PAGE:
The Human Genome Project, the biggest biomedical project humans have ever endeavored to the date, greatly accelerated the advancement of DNA sequencing technologies. Three generations of DNA sequencing technologies have been developed in the last three decades, and we are at the crossroads of the second and third generations. The upgrade to the third-generation single molecule sequencing technology from the currently prevalent second-generation technology is expected to further lower the sequencing cost and expand its applications in biomedical research and biotechnology development. Nevertheless, arguably the biggest roadblock preventing the transition to the third generation technology has been the computational problem of the genome assembly. Specifically the error detection and correction ‘curse’ returns when we pursue the high throughput long reads which is a best selling point of the third generation technology.
In recently released software, dubbed DBG2OLC (http://sites.google.com/site/dbg2olc/), by a team of scientists including Prof. Sam Ma at the Computational Biology and Medical Ecology Lab of the Chinese Academy of Sciences, and Profs. Chengxi Ye, James Yorke, Aleksey Zimin from the University of Maryland, a novel de novo assembly algorithm was proposed and demonstrated to be ultra-efficient in assembling highly erroneous long reads produced by the third generation of DNA sequencers, in terms of both computational time and memory. The DBG2OLC converts the de novo genome assembly problem from the de Bruijn graph (DBG) to the overlap layout consensus (OLC) framework. For each sequence read, DBG2OLC compresses the regions that lie inside de Bruijn graph contigs, which greatly lowers the complexity of the assembly problem. The compression transforms previously prohibitive tasks such as pair-wise alignment into jobs that require small amounts of time. A compressed overlap graph that preserves all necessary information is constructed with the compressed reads to enable the final-stage assembly. Experiments with the third generation sequencing data produced by PacBio and Oxford Nanopore technologies show that DBG2OLC was able to assemble large genomes two orders of magnitude more efficient than the existing 3rd-generation genome assemblers in terms of computational time and memory space usages. The final assembly results are also two orders of magnitude more contiguous than using the prevalent second generation Illumina sequencing technology. For example, on a large PacBio human genome dataset, it took DBG2OLC only 6 CPU hours to calculate the pair-wise alignment of 54x erroneous long reads and 2000 CPU hours to complete the final assembly on a desktop PC, compared to the 405,000 CPU hours previously reported by Pacific Biosciences on a Google cluster. On a Nanopore dataset, DBG2OLC was able to obtain high quality results (identity rate 99.5%) even the sequencing error rate was over 30%.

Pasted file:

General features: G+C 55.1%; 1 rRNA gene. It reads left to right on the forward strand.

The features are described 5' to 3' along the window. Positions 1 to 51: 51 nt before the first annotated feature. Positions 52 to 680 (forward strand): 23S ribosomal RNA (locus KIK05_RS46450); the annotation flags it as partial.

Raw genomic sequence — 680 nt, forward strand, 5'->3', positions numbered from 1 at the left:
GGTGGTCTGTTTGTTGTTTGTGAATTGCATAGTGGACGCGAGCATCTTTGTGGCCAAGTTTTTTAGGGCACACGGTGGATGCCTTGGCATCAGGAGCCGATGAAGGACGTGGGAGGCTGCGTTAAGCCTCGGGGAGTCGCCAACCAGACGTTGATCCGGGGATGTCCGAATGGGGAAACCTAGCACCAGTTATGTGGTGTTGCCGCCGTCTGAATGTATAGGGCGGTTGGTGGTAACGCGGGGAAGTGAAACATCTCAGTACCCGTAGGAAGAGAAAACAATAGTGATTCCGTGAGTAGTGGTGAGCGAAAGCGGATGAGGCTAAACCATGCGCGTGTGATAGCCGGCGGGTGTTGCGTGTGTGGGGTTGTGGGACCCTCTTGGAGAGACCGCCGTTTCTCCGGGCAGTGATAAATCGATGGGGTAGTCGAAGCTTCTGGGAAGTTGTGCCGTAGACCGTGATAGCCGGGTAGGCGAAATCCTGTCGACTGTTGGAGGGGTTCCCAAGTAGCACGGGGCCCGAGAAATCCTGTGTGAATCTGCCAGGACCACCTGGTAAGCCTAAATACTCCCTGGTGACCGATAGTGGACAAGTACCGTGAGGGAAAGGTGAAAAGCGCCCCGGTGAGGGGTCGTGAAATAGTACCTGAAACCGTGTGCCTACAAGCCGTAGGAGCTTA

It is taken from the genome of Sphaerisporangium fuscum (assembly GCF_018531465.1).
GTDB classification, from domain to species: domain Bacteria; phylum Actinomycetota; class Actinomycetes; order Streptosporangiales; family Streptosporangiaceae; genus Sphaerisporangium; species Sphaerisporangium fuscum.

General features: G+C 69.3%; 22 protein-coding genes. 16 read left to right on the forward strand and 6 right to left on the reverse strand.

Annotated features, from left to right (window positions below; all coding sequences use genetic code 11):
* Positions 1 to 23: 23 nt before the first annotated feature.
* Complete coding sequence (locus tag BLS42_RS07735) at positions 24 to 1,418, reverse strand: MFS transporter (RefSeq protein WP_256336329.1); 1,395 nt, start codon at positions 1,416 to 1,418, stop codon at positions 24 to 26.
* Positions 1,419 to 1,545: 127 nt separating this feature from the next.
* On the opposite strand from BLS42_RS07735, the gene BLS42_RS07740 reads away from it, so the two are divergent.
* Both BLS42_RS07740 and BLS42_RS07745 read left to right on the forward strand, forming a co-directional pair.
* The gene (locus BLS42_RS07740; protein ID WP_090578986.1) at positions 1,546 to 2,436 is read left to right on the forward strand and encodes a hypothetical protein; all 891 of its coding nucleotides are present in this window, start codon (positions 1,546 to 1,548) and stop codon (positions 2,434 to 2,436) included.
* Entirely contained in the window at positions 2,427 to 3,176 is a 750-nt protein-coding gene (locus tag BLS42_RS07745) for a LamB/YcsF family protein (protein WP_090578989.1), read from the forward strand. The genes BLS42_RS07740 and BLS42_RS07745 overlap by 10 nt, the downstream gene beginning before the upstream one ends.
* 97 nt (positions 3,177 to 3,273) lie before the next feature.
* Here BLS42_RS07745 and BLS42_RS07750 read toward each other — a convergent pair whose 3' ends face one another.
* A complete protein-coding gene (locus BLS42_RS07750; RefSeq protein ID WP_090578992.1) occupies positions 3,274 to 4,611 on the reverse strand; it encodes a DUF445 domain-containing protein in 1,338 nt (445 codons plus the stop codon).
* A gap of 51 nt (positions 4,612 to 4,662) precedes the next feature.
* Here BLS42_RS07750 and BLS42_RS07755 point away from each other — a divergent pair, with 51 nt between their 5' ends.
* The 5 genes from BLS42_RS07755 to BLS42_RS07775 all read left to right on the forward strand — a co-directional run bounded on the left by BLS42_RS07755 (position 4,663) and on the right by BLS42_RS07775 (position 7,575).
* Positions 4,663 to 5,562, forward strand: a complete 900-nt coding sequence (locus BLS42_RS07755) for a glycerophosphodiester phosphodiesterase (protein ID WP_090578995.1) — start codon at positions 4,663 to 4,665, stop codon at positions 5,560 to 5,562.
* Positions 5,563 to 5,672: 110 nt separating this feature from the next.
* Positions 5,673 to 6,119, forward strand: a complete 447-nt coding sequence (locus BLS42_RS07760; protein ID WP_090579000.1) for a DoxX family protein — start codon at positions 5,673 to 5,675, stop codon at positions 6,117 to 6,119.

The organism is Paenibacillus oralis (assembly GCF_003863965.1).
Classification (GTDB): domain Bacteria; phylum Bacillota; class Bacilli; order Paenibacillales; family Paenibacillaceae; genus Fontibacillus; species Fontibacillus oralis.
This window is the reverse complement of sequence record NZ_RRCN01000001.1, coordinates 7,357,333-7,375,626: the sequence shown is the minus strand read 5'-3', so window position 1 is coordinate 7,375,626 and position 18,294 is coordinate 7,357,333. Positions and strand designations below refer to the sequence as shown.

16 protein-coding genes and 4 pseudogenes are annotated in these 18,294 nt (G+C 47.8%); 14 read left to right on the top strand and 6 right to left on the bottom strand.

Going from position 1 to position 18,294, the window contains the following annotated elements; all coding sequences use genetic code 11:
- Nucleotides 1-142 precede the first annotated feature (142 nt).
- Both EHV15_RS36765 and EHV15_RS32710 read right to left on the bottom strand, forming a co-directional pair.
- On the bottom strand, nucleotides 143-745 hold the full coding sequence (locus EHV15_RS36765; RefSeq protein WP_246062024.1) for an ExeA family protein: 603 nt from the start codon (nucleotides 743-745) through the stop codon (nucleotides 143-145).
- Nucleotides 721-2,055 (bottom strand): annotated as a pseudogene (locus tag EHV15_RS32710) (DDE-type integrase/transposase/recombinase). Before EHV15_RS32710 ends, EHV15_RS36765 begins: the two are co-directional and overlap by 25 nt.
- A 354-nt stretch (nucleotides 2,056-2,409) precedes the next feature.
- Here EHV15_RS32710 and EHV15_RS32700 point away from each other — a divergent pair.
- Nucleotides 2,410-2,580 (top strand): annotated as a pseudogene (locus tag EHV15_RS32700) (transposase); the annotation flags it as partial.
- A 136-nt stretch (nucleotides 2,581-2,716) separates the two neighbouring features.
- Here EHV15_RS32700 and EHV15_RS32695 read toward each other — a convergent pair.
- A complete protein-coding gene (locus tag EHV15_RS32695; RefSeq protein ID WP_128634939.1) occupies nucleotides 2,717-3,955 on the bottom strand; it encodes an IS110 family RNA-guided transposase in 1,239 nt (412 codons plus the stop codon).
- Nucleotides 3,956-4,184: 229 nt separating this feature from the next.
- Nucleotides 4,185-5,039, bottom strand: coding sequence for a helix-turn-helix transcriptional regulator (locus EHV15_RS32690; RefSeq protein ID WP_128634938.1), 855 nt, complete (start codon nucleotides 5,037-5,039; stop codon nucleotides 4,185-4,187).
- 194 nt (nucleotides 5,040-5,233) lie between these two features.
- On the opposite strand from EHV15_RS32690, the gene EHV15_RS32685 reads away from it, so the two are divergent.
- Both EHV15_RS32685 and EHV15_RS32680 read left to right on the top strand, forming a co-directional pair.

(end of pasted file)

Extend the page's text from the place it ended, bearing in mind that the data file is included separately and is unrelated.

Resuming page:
With the powerful error detection and correction capabilities, and far more parsimonious resource consumptions (two orders of magnitude improvement over the existing techniques), and the lower to moderate requirement for the sequencing coverage (DBG2OLC was able to get decent assembly quality with only 10x sequencing coverage), it is possible to assemble large genome with DGB2OLC efficiently on an office workstation, rather than using expensive supercomputers or clusters. This breakthrough should significantly accelerate the adoptions of the third generation sequencing technologies in large-scale genomic research and biotechnology development.